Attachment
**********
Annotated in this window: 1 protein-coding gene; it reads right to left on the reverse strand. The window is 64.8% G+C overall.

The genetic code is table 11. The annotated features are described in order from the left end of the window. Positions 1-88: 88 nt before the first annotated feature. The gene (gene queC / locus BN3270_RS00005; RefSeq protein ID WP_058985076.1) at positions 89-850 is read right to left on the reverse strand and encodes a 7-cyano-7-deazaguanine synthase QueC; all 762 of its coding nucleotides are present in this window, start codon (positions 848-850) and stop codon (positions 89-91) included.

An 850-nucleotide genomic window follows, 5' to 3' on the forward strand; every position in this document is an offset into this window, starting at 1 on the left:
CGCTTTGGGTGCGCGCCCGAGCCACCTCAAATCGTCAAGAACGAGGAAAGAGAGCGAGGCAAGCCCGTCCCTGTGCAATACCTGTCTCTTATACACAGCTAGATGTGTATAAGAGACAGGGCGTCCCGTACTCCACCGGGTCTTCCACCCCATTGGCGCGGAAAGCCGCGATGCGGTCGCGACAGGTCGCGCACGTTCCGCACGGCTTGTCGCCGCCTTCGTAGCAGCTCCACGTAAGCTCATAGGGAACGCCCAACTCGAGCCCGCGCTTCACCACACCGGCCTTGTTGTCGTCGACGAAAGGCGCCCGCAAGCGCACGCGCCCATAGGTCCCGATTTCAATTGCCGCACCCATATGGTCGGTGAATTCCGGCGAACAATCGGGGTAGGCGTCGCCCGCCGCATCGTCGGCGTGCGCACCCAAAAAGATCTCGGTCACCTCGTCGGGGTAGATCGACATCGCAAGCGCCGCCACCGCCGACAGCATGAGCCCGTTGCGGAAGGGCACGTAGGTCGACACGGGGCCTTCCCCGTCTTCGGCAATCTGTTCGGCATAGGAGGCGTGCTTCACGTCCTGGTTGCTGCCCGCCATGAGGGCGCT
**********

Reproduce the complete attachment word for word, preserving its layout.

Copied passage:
Annotated in this window: 1 protein-coding gene; it reads right to left on the reverse strand. The window is 64.8% G+C overall.

The genetic code is table 11. The annotated features are described in order from the left end of the window. Positions 1-88: 88 nt before the first annotated feature. The gene (gene queC / locus BN3270_RS00005; RefSeq protein ID WP_058985076.1) at positions 89-850 is read right to left on the reverse strand and encodes a 7-cyano-7-deazaguanine synthase QueC; all 762 of its coding nucleotides are present in this window, start codon (positions 848-850) and stop codon (positions 89-91) included.

An 850-nucleotide genomic window follows, 5' to 3' on the forward strand; every position in this document is an offset into this window, starting at 1 on the left:
CGCTTTGGGTGCGCGCCCGAGCCACCTCAAATCGTCAAGAACGAGGAAAGAGAGCGAGGCAAGCCCGTCCCTGTGCAATACCTGTCTCTTATACACAGCTAGATGTGTATAAGAGACAGGGCGTCCCGTACTCCACCGGGTCTTCCACCCCATTGGCGCGGAAAGCCGCGATGCGGTCGCGACAGGTCGCGCACGTTCCGCACGGCTTGTCGCCGCCTTCGTAGCAGCTCCACGTAAGCTCATAGGGAACGCCCAACTCGAGCCCGCGCTTCACCACACCGGCCTTGTTGTCGTCGACGAAAGGCGCCCGCAAGCGCACGCGCCCATAGGTCCCGATTTCAATTGCCGCACCCATATGGTCGGTGAATTCCGGCGAACAATCGGGGTAGGCGTCGCCCGCCGCATCGTCGGCGTGCGCACCCAAAAAGATCTCGGTCACCTCGTCGGGGTAGATCGACATCGCAAGCGCCGCCACCGCCGACAGCATGAGCCCGTTGCGGAAGGGCACGTAGGTCGACACGGGGCCTTCCCCGTCTTCGGCAATCTGTTCGGCATAGGAGGCGTGCTTCACGTCCTGGTTGCTGCCCGCCATGAGGGCGCT